Bank accounts are generally designed for the simple job of keeping your money safe while also allowing you to spend it, but there are still many options for you to choose from when it comes to how you want to run your account; everyone has different needs and desires. These can be accomplished through a variety of account features.
If you're not the sort who tends to go overdrawn, then you'll probably be more interested in the amount of interest you can get on your credit balances. Some accounts offer inflation-busting rates of interest, but usually only on a proportion of your balance. These high-interest current accounts are becoming increasingly popular, although you must be aware that they tend to come with further criteria, such as a minimum monthly deposit or a monthly fee.
If you sometimes (or always) spend more than you earn, you'll want to have an account which charges a low rate for authorised overdrafts. You may also want to look at what rate you'll be charged on an unauthorised overdraft should you go overdrawn unexpectedly, as these rates are typically around the 25-30% mark, although lower rates are available.
Be aware that some accounts charge a fee when you're overdrawn, either instead of or in addition to interest.
To give you a level of protection against overdraft fees and/or interest, some accounts have a 'buffer' amount. This lets you go overdrawn up to this amount without charge. Make sure you understand the terms of this arrangement as sometimes it only covers interest or fees, and sometimes both.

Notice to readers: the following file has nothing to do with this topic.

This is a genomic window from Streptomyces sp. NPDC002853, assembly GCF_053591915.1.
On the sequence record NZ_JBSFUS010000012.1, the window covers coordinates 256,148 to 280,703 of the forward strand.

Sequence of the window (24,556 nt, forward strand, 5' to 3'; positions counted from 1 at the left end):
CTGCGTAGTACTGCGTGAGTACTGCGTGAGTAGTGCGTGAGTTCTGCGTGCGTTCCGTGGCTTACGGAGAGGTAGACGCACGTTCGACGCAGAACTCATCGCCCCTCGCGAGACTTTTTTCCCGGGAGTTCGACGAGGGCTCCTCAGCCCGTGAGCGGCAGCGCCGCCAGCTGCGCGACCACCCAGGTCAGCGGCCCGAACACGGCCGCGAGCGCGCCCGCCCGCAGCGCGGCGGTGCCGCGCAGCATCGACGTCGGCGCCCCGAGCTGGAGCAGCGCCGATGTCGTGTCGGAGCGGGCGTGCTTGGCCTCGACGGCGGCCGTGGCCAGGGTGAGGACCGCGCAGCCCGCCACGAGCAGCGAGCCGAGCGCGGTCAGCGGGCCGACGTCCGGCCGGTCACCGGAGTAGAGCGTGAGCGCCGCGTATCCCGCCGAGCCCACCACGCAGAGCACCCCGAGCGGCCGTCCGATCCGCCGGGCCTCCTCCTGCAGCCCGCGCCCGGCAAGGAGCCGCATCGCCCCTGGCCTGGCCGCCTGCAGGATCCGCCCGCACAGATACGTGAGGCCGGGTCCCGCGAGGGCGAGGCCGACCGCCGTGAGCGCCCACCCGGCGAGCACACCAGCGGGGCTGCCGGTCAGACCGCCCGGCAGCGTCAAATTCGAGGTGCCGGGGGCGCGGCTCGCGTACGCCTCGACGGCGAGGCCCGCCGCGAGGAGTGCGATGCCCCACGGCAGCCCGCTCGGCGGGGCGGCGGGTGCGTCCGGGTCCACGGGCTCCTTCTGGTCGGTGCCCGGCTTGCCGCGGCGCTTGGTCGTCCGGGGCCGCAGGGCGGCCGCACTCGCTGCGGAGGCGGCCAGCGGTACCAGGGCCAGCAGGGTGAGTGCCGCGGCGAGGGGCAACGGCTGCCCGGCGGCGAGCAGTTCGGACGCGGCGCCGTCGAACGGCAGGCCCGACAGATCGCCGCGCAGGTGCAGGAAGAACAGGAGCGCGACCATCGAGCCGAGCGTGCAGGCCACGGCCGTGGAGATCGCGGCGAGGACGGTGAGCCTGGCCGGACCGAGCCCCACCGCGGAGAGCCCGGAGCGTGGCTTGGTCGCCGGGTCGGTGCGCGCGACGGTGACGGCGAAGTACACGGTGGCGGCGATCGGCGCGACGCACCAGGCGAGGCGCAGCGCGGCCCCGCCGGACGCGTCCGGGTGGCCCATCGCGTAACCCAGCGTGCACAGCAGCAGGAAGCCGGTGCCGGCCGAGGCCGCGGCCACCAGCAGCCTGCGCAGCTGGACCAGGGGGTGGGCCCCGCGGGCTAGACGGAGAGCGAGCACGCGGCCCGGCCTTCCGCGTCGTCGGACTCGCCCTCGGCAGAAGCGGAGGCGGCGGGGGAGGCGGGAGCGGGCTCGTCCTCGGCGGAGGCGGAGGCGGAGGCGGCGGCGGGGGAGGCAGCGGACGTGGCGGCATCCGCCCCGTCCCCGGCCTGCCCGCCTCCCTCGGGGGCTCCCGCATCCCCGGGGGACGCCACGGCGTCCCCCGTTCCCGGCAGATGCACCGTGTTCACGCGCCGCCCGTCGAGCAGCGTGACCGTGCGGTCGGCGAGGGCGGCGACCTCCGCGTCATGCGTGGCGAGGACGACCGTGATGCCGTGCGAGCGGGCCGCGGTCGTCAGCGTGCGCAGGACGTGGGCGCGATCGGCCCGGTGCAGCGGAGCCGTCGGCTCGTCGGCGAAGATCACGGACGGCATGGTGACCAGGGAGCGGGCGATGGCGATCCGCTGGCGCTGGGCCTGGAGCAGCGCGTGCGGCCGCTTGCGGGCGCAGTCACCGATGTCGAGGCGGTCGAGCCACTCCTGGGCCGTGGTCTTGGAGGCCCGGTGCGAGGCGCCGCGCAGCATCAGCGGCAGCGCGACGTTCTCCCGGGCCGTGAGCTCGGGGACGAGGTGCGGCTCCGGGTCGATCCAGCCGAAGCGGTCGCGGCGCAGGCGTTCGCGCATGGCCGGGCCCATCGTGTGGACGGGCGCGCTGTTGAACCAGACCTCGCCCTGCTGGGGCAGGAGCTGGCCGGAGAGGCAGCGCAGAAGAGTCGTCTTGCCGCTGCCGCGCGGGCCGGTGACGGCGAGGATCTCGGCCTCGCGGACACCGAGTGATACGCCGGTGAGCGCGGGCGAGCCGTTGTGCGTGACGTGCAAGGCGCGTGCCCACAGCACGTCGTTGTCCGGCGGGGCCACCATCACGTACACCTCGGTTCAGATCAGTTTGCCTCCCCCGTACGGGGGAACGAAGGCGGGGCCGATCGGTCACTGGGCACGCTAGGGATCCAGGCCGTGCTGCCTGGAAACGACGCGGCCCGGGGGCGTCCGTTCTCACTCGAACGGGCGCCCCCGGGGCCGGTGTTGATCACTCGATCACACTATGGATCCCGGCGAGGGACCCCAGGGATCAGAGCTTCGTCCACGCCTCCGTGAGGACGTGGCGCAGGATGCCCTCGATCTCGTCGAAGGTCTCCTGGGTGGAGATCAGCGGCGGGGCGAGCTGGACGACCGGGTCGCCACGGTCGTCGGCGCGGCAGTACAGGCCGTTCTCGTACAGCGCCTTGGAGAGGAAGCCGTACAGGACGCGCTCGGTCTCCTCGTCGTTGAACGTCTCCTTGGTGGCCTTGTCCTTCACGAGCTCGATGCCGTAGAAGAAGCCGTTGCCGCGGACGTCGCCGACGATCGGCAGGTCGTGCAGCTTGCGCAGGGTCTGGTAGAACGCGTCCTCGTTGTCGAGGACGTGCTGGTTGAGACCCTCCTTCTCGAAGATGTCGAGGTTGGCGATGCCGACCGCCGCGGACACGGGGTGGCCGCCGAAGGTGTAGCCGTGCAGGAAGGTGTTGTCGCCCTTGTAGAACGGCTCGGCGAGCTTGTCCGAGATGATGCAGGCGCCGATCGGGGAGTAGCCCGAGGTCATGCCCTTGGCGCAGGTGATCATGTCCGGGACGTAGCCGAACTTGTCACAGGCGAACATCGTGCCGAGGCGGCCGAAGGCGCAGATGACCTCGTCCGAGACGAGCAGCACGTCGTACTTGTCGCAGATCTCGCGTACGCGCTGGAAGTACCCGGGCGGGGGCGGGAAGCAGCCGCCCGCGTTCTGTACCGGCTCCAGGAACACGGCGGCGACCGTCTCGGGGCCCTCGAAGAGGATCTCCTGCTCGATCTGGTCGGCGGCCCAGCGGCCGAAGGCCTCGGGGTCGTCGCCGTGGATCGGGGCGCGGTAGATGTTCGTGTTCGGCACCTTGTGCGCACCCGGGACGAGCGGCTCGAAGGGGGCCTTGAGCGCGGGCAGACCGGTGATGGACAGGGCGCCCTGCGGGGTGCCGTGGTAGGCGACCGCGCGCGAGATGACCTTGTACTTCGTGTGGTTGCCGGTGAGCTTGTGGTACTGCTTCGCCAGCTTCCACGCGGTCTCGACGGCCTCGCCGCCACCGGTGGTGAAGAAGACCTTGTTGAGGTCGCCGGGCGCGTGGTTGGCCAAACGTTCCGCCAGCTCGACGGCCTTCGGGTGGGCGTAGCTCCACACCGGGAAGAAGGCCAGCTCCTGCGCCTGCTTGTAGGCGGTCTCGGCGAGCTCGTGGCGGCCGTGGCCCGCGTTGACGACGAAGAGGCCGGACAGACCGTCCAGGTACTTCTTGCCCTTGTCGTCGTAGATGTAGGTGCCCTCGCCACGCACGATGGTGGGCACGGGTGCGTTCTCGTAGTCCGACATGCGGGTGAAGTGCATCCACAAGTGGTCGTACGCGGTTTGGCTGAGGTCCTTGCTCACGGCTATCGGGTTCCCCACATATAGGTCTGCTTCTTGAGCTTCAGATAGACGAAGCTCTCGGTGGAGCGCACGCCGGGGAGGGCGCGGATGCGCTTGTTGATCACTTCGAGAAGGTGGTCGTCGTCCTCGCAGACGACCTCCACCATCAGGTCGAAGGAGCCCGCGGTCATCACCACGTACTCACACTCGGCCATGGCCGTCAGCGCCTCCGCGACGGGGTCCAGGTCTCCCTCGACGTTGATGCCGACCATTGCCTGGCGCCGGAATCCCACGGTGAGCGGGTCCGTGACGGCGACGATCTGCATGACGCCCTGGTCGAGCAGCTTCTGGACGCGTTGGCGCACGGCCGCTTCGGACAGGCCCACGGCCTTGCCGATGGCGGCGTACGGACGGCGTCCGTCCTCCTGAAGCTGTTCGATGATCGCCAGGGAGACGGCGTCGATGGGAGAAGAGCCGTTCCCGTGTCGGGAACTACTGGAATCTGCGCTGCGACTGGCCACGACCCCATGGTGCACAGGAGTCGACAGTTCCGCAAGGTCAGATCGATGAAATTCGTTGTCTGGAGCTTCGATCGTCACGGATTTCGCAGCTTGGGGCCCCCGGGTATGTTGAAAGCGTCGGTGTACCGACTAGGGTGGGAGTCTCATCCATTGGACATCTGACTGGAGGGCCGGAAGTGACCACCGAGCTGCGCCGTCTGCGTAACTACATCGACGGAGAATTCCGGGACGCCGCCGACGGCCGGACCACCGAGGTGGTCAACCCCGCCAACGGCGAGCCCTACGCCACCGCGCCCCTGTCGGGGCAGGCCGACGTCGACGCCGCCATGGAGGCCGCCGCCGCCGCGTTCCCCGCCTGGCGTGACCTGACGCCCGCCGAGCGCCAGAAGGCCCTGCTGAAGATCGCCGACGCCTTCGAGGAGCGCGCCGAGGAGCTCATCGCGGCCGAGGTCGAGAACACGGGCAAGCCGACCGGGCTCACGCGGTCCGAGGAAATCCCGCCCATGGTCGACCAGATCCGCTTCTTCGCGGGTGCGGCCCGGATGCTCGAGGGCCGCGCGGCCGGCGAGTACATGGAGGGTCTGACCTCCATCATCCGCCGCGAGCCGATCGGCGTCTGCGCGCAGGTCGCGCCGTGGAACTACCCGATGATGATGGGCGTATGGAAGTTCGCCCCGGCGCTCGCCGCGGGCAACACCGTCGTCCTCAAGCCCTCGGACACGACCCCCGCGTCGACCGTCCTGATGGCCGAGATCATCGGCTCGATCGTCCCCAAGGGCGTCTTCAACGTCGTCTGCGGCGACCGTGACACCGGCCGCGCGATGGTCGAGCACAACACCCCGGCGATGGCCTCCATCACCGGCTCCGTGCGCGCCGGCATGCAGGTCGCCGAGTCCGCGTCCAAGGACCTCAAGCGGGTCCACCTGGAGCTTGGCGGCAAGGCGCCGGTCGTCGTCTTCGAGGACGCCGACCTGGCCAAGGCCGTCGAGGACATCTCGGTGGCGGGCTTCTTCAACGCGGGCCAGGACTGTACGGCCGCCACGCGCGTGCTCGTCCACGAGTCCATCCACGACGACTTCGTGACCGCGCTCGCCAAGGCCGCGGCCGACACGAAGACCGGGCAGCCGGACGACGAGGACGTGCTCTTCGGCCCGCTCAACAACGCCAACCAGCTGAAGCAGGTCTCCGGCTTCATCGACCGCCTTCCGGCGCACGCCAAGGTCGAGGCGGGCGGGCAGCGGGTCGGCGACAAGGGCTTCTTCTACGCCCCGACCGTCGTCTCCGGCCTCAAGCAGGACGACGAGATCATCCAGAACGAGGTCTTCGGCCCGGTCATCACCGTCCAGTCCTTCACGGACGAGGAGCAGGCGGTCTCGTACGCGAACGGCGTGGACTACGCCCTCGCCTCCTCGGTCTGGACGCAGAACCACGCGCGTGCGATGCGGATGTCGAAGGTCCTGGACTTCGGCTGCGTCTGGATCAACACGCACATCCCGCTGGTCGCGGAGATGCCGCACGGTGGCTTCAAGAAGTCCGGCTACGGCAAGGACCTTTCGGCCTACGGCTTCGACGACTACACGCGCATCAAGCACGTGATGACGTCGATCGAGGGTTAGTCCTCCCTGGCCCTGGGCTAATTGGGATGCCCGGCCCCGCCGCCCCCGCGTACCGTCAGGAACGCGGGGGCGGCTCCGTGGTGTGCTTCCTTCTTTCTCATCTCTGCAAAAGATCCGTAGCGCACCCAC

Buffer amounts may be optional extras, and not automatically granted, so make sure you ask your bank about them.
A number of current accounts require a monthly fee. This is normally charged by the bank to fund some benefit of the account, such as a lower overdraft rate, higher interest for in-credit balances, or a higher overdraft buffer amount.
Depending on your circumstances, the extra features could outweigh the fee, making it beneficial regardless.
Make sure you choose an account which you can access the way you need.
Some accounts are only accessible via internet and phone, while others allow you to deal with your account through branches and even the Post Office. This can be pretty handy for withdrawing money and paying in cheques.
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Disclaimer: This information is intended solely to provide guidance and is not financial advice. Moneyfacts will not be liable for any loss arising from your use or reliance on this information. If you are in any doubt, Moneyfacts recommends you obtain independent financial advice.
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